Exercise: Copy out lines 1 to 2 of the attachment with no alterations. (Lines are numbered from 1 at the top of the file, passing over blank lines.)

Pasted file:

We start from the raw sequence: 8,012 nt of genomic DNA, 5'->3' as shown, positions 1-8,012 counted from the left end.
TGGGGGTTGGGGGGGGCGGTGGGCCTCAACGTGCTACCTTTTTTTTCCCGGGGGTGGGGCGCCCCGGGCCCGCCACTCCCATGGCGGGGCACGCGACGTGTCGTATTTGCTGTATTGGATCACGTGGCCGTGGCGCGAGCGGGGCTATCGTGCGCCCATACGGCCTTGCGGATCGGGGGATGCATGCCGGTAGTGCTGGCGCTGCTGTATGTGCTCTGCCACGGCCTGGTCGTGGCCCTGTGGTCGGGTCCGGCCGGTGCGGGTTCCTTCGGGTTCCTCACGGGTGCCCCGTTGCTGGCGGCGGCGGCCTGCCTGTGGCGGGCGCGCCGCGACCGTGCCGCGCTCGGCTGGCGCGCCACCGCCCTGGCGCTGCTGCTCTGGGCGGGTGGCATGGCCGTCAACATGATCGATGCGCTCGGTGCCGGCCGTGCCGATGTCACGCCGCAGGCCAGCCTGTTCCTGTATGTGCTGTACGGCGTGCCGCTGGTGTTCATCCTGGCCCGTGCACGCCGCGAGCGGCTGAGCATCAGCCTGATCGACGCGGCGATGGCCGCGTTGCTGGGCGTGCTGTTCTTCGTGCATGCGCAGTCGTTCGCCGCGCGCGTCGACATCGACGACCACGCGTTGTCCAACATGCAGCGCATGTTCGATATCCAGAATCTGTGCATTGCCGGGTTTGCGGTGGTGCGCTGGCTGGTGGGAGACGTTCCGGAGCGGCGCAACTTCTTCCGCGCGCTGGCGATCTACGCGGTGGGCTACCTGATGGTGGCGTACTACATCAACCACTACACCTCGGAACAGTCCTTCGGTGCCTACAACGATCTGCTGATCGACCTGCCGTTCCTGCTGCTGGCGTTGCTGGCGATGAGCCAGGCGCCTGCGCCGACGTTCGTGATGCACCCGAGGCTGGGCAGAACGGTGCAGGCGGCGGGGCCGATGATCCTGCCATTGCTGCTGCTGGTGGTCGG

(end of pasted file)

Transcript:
We start from the raw sequence: 8,012 nt of genomic DNA, 5'->3' as shown, positions 1-8,012 counted from the left end.
TGGGGGTTGGGGGGGGCGGTGGGCCTCAACGTGCTACCTTTTTTTTCCCGGGGGTGGGGCGCCCCGGGCCCGCCACTCCCATGGCGGGGCACGCGACGTGTCGTATTTGCTGTATTGGATCACGTGGCCGTGGCGCGAGCGGGGCTATCGTGCGCCCATACGGCCTTGCGGATCGGGGGATGCATGCCGGTAGTGCTGGCGCTGCTGTATGTGCTCTGCCACGGCCTGGTCGTGGCCCTGTGGTCGGGTCCGGCCGGTGCGGGTTCCTTCGGGTTCCTCACGGGTGCCCCGTTGCTGGCGGCGGCGGCCTGCCTGTGGCGGGCGCGCCGCGACCGTGCCGCGCTCGGCTGGCGCGCCACCGCCCTGGCGCTGCTGCTCTGGGCGGGTGGCATGGCCGTCAACATGATCGATGCGCTCGGTGCCGGCCGTGCCGATGTCACGCCGCAGGCCAGCCTGTTCCTGTATGTGCTGTACGGCGTGCCGCTGGTGTTCATCCTGGCCCGTGCACGCCGCGAGCGGCTGAGCATCAGCCTGATCGACGCGGCGATGGCCGCGTTGCTGGGCGTGCTGTTCTTCGTGCATGCGCAGTCGTTCGCCGCGCGCGTCGACATCGACGACCACGCGTTGTCCAACATGCAGCGCATGTTCGATATCCAGAATCTGTGCATTGCCGGGTTTGCGGTGGTGCGCTGGCTGGTGGGAGACGTTCCGGAGCGGCGCAACTTCTTCCGCGCGCTGGCGATCTACGCGGTGGGCTACCTGATGGTGGCGTACTACATCAACCACTACACCTCGGAACAGTCCTTCGGTGCCTACAACGATCTGCTGATCGACCTGCCGTTCCTGCTGCTGGCGTTGCTGGCGATGAGCCAGGCGCCTGCGCCGACGTTCGTGATGCACCCGAGGCTGGGCAGAACGGTGCAGGCGGCGGGGCCGATGATCCTGCCATTGCTGCTGCTGGTGGTCGG